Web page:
treatment has been completed. However, without nutritional intervention, the effects of the undernourishment can be long-lasting. Combined chemoradiation can put patients at even higher nutritional risk due to the combined toxicities of the two modalities and their effects on swallowing. Although nutritional support does not directly improve survival rates, proper nutrition and hydration can improve tolerance to cancer treatments and functional outcomes. Patients also experience fewer complications and express a greater sense of well-being. Fewer rehospitalizations occur with those patients who receive early nutritional interventions and supplemental nutritional support. Interdisciplinary interventions by the dietician and speech pathologist can help to ensure that adequate nutrition is achieved by either oral or non-oral routes. Psychosocial Issues Dysphagia resulting from head and neck cancer has psychosocial implications. Patients are often unprepared for the emotions they encounter when mealtime consumption is significantly altered. The inability to participate in mealtimes and dining out as they are accustomed to can be isolating. Increased mealtimes, limited food choices, special food preparation methods, and untidy consumption contribute to avoidance of social food consumption. Family relationships can be altered when substantial lifestyle modifications are encountered. Patients may become dependent on the medical providers and family members for basic care and emotional support. After cancer recovery, patients may experience distress related to return to work and the alterations in the feeding process. Use of tube feeding, diet modifications, adaptive equipment, or rehabilitative strategies for safe and adequate intake can call attention to themselves and thus become a source of anxiety. The financial impact of dysphagia is evident in the cost of non-oral tube feeding supplementation. If patients cannot return to oral intake, the financial burden of lifelong tube feeding formula can be significant. Patients are often uninsured or under insured. Special meal preparation, equipment, and meal supplements can also contribute to added financial burden. Self-esteem can be affected when normal facial appearance or communication ability is altered by surgery. Altered facial appearance also can lead to social isolation and psychological distress. Pain and fear of disease progression or recurrence can result in physical and psychological symptoms that require interventions from psychosocial and pain management team members. Withdrawal from tobacco and alcohol throughout the treatment process also requires special interventions from the appropriate disciplines. Substance withdrawal can result in behaviors such as anxiety, irritability, and decreased cognition that can affect the success of the swallowing interventions provided by the speech pathologist. Pretreatment counseling by all team members including the speech pathologist should focus on identifying a patient's unique learning needs, cultural preferences, coping skills, support systems, and financial situation. In addition, information on substance abuse history, cognition, and communication skills will provide an understanding of the patient's ability to participate in the rehabilitation process. Compliance with treatment recommendations is also enhanced when cultural and religious practices are identified and incorporated into the plan of care. Various religions have specific regulations regarding food and food preparation. Patients of varying cultures have food preferences, cooking styles, and customs unique to that ethnic group. Pretreatment counseling about the anticipated swallowing deficits and functional outcomes should be provided. All team members play a critical role in preparing the patient and family for the head and neck cancer intervention. Post treatment psychosocial and behavioral interventions by the speech pathologist include treatment of the swallowing disorder and any resulting communication impairment. Education and support about altered body image, lifestyle changes, nutrition, and community resources are provided in close collaboration with the physician, nurse, dietician, social worker, physical therapist, pharmacist, psychiatric professional, and other pertinent team members. Participation in support groups encourages improved coping, socialization, and physical recovery. Conclusions Evaluation and management of swallowing disorders in head and neck cancer patients present unique challenges to the rehabilitation team. Evaluation of the patient must take into account not only the structure and function of the swallowing mechanism, but also the side effects that the chosen medical interventions will impose. Assessment of unique patient characteristics, including medical history, nutritional status, cultural preferences, coping style, support systems, and communication and cognitive abilities, is crucial in developing a treatment plan that will enhance functional outcomes. Treatment should be designed to improve the safety of oral intake, normalize nutritional status, reduce the complications of the cancer treatment, and enhance the quality of life. Accurate identification and efficient management of swallowing disorders are best accomplished in an interdisciplinary team environment. Radiation issues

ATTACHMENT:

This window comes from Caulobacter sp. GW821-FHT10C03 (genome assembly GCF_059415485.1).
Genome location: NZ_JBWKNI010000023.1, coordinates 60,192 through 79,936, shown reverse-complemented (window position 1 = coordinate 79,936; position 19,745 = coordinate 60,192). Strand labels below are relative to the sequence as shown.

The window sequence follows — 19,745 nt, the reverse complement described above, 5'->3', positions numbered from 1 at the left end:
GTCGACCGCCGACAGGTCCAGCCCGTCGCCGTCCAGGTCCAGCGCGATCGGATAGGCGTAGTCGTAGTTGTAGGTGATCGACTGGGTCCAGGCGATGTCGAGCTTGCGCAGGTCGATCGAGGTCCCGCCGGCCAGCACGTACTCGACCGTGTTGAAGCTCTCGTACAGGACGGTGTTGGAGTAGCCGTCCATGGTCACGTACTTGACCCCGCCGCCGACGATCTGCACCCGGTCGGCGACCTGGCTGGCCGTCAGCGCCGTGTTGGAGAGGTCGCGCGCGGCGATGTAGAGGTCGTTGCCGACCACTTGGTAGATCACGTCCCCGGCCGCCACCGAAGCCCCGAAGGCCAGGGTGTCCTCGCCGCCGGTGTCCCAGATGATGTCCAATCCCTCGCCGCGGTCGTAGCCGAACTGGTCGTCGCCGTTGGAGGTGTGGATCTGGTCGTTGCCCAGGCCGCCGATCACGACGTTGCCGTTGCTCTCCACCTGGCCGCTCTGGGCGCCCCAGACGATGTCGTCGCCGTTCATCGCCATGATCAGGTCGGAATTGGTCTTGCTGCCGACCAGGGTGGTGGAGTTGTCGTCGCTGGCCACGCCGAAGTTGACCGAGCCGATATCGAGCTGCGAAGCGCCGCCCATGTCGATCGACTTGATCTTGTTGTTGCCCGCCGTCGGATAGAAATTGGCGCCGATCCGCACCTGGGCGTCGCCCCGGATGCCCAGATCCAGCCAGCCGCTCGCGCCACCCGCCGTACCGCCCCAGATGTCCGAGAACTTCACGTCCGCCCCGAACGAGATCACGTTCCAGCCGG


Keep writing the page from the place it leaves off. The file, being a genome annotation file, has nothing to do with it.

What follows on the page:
One way in which radiation therapy kills cancer cells, is by shrinking blood vessels in the affected area. Fast growing tumor cells require more oxygen and nutrients than normal cells, and they are "oxygen starved" to death. Additionally, both radiation therapy to the head and neck and chemotherapy drugs affect the ability of cells to divide, an efficient manner in which to kill cancer cells. This however, also makes it difficult for tissues in the mouth to repair themselves in the treated sites. Therefore, people being treated with radiation therapy for head and neck tumors, frequently have side effects associated with the radiation itself, or with the decreased blood flow. The mucus membranes, or soft tissues inside our mouth and throat, are tender to this lifesaving treatment; salivary glands are especially sensitive as well. The damage to these tissues and glands depends on the amount and kind of radiation used, the total dose, and the size of the area irradiated. Damage caused by radiation therapy affects the tissues for the rest of the patient's life. These hard and soft tissues are more easily damaged after treatment has been completed, and normal methods of cell repair do not work as well once cells have been exposed to radiation. It is of extreme importance that the patient's dentist is aware and educated in the issues regarding radiation therapy. The special dental considerations surrounding posttreatment care last forever. Chemotherapy issues Chemotherapy kills cancer cells by taxing some aspects of their life cycles more than it taxes the life cycle of most normal cells. However normal cells in the body can be susceptible to the stress of chemotherapy. When the white blood cell count is lowest, oral tissues are most prone to damage. The mouth is able to recover only when the white blood cell count returns to normal. The lips, tongue, floor of the mouth, inside of the cheeks, and soft palate (the upper back of the mouth) are more affected by chemotherapy drugs than are the hard palate (the upper front of the mouth) and the gingiva surrounding the teeth. Some chemotherapy drugs are more likely to cause problems in the mouth, especially when they are given in high doses, in repeating schedules, or when given simultaneously with radiation therapy. Spicy foods, abrasive foods, and alcohol should be avoided so as not to aggravate the sore tissues, and water should be consumed in high volume to maintain the moistness of tissues and the body's fluid balance. During and shortly after chemotherapy, an oncologist should be consulted before any dental care is performed. With white blood counts and clotting factors at low levels, dental treatment should be postponed until after a blood test confirms a return to normal levels. Chemotherapy can also lead to neurotoxicity, a persistent, deep pain that mimics a toothache, but that has no dental or mucosal source. Surgical issues Patients who undergo a surgical solution to the removal of their cancer may have unique problems related to the oral structures which are now missing. While necessary in some cases, surgery can be deforming. Reconstructive surgery may be employed during the primary surgery or afterwards as a secondary procedure. Alterations to the structures of the oral cavity and face result in complications which frequently require prosthetic reconstruction after completion of the healing process. Read more information on reconstruction and rehabilitation. The use of dental and facial implants may be employed in achieving the final solution.